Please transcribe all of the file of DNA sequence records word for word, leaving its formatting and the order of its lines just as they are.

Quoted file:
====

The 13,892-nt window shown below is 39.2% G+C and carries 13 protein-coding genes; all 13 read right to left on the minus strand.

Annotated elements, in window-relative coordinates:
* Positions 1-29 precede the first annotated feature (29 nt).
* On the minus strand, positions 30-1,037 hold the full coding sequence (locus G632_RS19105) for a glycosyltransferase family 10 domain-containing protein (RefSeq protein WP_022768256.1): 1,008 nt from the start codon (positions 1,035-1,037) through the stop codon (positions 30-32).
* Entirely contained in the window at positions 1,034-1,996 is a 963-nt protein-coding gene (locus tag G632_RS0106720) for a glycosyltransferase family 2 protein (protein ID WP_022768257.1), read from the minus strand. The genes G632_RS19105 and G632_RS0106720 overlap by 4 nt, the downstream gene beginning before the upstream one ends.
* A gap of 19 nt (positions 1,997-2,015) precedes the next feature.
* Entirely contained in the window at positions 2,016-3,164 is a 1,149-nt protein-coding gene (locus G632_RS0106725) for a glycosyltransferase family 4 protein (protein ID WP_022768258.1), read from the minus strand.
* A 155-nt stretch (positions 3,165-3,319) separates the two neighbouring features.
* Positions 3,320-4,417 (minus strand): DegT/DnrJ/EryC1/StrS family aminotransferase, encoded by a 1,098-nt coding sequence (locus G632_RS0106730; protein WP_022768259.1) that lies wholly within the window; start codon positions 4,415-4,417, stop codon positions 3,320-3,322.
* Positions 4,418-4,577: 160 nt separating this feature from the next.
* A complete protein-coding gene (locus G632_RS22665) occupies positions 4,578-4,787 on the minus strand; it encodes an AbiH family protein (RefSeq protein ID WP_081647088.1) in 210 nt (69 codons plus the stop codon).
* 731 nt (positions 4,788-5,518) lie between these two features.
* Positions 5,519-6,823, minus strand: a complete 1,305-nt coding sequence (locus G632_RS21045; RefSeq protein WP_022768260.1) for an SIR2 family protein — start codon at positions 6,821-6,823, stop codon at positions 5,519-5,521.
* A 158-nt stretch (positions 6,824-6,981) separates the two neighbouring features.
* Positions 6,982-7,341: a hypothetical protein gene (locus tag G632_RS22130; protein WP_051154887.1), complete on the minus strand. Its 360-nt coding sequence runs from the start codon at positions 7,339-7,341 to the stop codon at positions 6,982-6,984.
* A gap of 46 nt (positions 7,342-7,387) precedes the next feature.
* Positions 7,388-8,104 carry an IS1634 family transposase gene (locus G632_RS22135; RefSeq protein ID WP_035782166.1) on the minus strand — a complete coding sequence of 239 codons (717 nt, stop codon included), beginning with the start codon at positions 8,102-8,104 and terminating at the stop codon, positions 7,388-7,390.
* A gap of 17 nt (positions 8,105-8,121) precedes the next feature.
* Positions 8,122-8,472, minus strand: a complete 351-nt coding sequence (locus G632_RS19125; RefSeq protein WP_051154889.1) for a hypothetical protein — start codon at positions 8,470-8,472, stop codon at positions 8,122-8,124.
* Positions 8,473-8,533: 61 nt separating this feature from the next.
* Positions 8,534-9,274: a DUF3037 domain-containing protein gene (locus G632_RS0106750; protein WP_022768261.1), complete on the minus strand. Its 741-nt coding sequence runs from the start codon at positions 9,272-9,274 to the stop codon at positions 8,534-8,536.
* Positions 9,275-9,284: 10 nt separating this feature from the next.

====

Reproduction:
The 13,892-nt window shown below is 39.2% G+C and carries 13 protein-coding genes; all 13 read right to left on the minus strand.

Annotated elements, in window-relative coordinates:
* Positions 1-29 precede the first annotated feature (29 nt).
* On the minus strand, positions 30-1,037 hold the full coding sequence (locus G632_RS19105) for a glycosyltransferase family 10 domain-containing protein (RefSeq protein WP_022768256.1): 1,008 nt from the start codon (positions 1,035-1,037) through the stop codon (positions 30-32).
* Entirely contained in the window at positions 1,034-1,996 is a 963-nt protein-coding gene (locus tag G632_RS0106720) for a glycosyltransferase family 2 protein (protein ID WP_022768257.1), read from the minus strand. The genes G632_RS19105 and G632_RS0106720 overlap by 4 nt, the downstream gene beginning before the upstream one ends.
* A gap of 19 nt (positions 1,997-2,015) precedes the next feature.
* Entirely contained in the window at positions 2,016-3,164 is a 1,149-nt protein-coding gene (locus G632_RS0106725) for a glycosyltransferase family 4 protein (protein ID WP_022768258.1), read from the minus strand.
* A 155-nt stretch (positions 3,165-3,319) separates the two neighbouring features.
* Positions 3,320-4,417 (minus strand): DegT/DnrJ/EryC1/StrS family aminotransferase, encoded by a 1,098-nt coding sequence (locus G632_RS0106730; protein WP_022768259.1) that lies wholly within the window; start codon positions 4,415-4,417, stop codon positions 3,320-3,322.
* Positions 4,418-4,577: 160 nt separating this feature from the next.
* A complete protein-coding gene (locus G632_RS22665) occupies positions 4,578-4,787 on the minus strand; it encodes an AbiH family protein (RefSeq protein ID WP_081647088.1) in 210 nt (69 codons plus the stop codon).
* 731 nt (positions 4,788-5,518) lie between these two features.
* Positions 5,519-6,823, minus strand: a complete 1,305-nt coding sequence (locus G632_RS21045; RefSeq protein WP_022768260.1) for an SIR2 family protein — start codon at positions 6,821-6,823, stop codon at positions 5,519-5,521.
* A 158-nt stretch (positions 6,824-6,981) separates the two neighbouring features.
* Positions 6,982-7,341: a hypothetical protein gene (locus tag G632_RS22130; protein WP_051154887.1), complete on the minus strand. Its 360-nt coding sequence runs from the start codon at positions 7,339-7,341 to the stop codon at positions 6,982-6,984.
* A gap of 46 nt (positions 7,342-7,387) precedes the next feature.
* Positions 7,388-8,104 carry an IS1634 family transposase gene (locus G632_RS22135; RefSeq protein ID WP_035782166.1) on the minus strand — a complete coding sequence of 239 codons (717 nt, stop codon included), beginning with the start codon at positions 8,102-8,104 and terminating at the stop codon, positions 7,388-7,390.
* A gap of 17 nt (positions 8,105-8,121) precedes the next feature.
* Positions 8,122-8,472, minus strand: a complete 351-nt coding sequence (locus G632_RS19125; RefSeq protein WP_051154889.1) for a hypothetical protein — start codon at positions 8,470-8,472, stop codon at positions 8,122-8,124.
* Positions 8,473-8,533: 61 nt separating this feature from the next.
* Positions 8,534-9,274: a DUF3037 domain-containing protein gene (locus G632_RS0106750; protein WP_022768261.1), complete on the minus strand. Its 741-nt coding sequence runs from the start codon at positions 9,272-9,274 to the stop codon at positions 8,534-8,536.
* Positions 9,275-9,284: 10 nt separating this feature from the next.